CEMENT maker, PPC Zimbabwe’s change of functional currency from local to foreign has eliminated a net monetary loss of ZAR131 million (US$7,06 million) for its South Africa-domiciled parent company.

Over the past few months, many firms have been moving away from local currency accounting to use United States dollars reporting, given the volatility of the Zimdollar.

This volatility eventually led to the Zimdollar being scrapped on April 5 for the adoption of the ZiG.

In a trading statement for the year ended March 31, 2024, PPC Limited (PPC), the South African parent company for PPC Zimbabwe, said it was finalising its financial results for the period under review.

PPC also noted that a “strong performance” from its Zimbabwe subsidiary led to an overall positive impact for the group.

“Shareholders are advised that PPC is satisfied that a reasonable degree of certainty exists that the expected earnings per share (‘EPS’) and headline earning per share (‘HEPS’) for the current period will differ by at least 20% from that for the previous corresponding period, being the year ended March 31, 2023 (‘the prior period’) and that a trading statement is required in terms of the JSE [Johannesburg Stock Exchange] Limited Listings Requirements,” the cement making company said.

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“This difference is primarily due to the current period EPS and HEPS numbers being impacted by a strong performance by PPC Zimbabwe in the current period compared to the prior period in which it had an extended kiln shutdown.”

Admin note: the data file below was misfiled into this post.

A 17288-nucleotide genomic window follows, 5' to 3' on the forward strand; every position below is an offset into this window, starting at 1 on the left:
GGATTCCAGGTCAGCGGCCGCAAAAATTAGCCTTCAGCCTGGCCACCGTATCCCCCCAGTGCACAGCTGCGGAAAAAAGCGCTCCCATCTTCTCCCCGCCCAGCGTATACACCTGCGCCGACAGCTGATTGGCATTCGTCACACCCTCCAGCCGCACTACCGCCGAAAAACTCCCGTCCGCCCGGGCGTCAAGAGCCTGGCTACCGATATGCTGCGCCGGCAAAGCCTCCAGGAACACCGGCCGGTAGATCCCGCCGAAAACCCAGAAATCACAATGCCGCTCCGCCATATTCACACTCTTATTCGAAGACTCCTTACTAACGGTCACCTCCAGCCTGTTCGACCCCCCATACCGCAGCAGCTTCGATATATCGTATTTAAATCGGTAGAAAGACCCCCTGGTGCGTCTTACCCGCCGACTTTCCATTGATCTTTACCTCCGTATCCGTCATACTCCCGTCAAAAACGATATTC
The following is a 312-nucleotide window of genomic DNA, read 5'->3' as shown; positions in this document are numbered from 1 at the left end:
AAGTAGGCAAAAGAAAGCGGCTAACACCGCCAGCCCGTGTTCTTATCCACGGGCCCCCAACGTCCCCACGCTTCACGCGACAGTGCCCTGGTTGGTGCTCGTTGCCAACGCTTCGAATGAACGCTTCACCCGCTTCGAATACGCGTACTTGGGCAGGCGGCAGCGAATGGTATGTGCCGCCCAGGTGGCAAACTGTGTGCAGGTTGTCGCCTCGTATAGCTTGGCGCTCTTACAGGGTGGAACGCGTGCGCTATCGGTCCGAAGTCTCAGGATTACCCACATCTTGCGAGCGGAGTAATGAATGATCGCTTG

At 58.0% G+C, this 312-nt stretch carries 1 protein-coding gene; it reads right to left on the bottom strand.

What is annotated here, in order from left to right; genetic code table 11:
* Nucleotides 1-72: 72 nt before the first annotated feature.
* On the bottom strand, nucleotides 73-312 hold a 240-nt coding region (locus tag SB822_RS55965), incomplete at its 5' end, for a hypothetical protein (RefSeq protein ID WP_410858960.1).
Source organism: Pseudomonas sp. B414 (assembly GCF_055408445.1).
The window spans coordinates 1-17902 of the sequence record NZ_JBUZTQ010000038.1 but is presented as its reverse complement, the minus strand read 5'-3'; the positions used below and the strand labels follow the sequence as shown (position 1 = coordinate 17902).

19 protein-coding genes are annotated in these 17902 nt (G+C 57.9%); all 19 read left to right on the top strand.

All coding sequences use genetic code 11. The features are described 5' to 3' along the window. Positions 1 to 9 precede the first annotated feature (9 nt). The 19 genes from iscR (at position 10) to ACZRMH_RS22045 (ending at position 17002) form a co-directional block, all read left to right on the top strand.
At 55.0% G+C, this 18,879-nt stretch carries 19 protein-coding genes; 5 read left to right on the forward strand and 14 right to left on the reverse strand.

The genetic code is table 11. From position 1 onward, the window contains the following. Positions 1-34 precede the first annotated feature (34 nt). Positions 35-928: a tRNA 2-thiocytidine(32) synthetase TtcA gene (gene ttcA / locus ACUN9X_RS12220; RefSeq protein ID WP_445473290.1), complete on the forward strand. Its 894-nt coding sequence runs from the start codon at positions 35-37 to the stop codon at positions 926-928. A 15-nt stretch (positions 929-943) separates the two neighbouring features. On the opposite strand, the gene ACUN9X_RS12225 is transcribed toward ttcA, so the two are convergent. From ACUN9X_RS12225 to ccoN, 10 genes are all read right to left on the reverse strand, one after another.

During PPC Zimbabwe’s financial year, the Zimdollar had depreciated by well over 500%, causing a significant impact on the group’s balance sheet.

“In addition, in the current period, PPC Zimbabwe changed its functional currency from the Zimbabwe dollar to the United States dollar and this also had a positive impact given the elimination of net monetary losses of ZAR131 million arising in the prior period due to hyperinflation accounting,” PPC said.

Both auditors and local accountants have issued adverse opinions on many financial statements of local firms as the volatility of the local currency has made it hard to ascertain a company’s true performance within a given period.

“The financial information on which this trading statement is based is the responsibility of the directors of PPC and has not been reviewed or reported on by the group’s independent external auditor,” PPC said.

“Full details of the groups’ performance will be contained in the group’s audited consolidated financial statements for the year ended March 31, 2024, which are expected to be released on or about June 24, 2024.”

In its second half-year performance locally, PPC Zimbabwe was involved in a heavily volatile cement market, where exorbitant cement prices were being charged.

This was after one of the country’s top cement manufacturers, Khayah Cement Limited (Khayah) experienced a breakdown at its mills.

Consequently, retailers and consumers started hoarding cement and charging between US$18 and US$20 per bag, well above the norm.

Government then intervened by allowing the importation of up to five metric tonnes of cement, leading both Khayah and PPC to revise their prices downwards.

However, in March, government closed the import window.